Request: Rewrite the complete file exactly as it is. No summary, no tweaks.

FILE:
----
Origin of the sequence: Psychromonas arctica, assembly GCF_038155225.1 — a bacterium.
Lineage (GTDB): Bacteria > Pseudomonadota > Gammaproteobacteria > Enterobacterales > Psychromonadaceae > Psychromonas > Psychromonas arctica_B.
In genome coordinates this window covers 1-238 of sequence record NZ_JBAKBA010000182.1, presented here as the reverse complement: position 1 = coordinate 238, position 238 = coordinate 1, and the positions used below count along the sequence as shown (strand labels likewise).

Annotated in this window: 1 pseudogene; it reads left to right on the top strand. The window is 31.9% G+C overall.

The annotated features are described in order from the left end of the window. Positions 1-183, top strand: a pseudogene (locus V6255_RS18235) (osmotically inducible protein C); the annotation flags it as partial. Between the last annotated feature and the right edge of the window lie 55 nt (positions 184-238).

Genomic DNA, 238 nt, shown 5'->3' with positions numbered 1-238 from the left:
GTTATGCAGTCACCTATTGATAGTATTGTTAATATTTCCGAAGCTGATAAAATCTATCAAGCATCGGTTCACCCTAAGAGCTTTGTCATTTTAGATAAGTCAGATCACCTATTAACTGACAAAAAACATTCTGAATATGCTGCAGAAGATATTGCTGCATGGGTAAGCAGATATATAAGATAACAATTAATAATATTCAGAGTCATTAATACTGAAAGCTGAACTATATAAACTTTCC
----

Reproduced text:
Origin of the sequence: Psychromonas arctica, assembly GCF_038155225.1 — a bacterium.
Lineage (GTDB): Bacteria > Pseudomonadota > Gammaproteobacteria > Enterobacterales > Psychromonadaceae > Psychromonas > Psychromonas arctica_B.
In genome coordinates this window covers 1-238 of sequence record NZ_JBAKBA010000182.1, presented here as the reverse complement: position 1 = coordinate 238, position 238 = coordinate 1, and the positions used below count along the sequence as shown (strand labels likewise).

Annotated in this window: 1 pseudogene; it reads left to right on the top strand. The window is 31.9% G+C overall.

The annotated features are described in order from the left end of the window. Positions 1-183, top strand: a pseudogene (locus V6255_RS18235) (osmotically inducible protein C); the annotation flags it as partial. Between the last annotated feature and the right edge of the window lie 55 nt (positions 184-238).

Genomic DNA, 238 nt, shown 5'->3' with positions numbered 1-238 from the left:
GTTATGCAGTCACCTATTGATAGTATTGTTAATATTTCCGAAGCTGATAAAATCTATCAAGCATCGGTTCACCCTAAGAGCTTTGTCATTTTAGATAAGTCAGATCACCTATTAACTGACAAAAAACATTCTGAATATGCTGCAGAAGATATTGCTGCATGGGTAAGCAGATATATAAGATAACAATTAATAATATTCAGAGTCATTAATACTGAAAGCTGAACTATATAAACTTTCC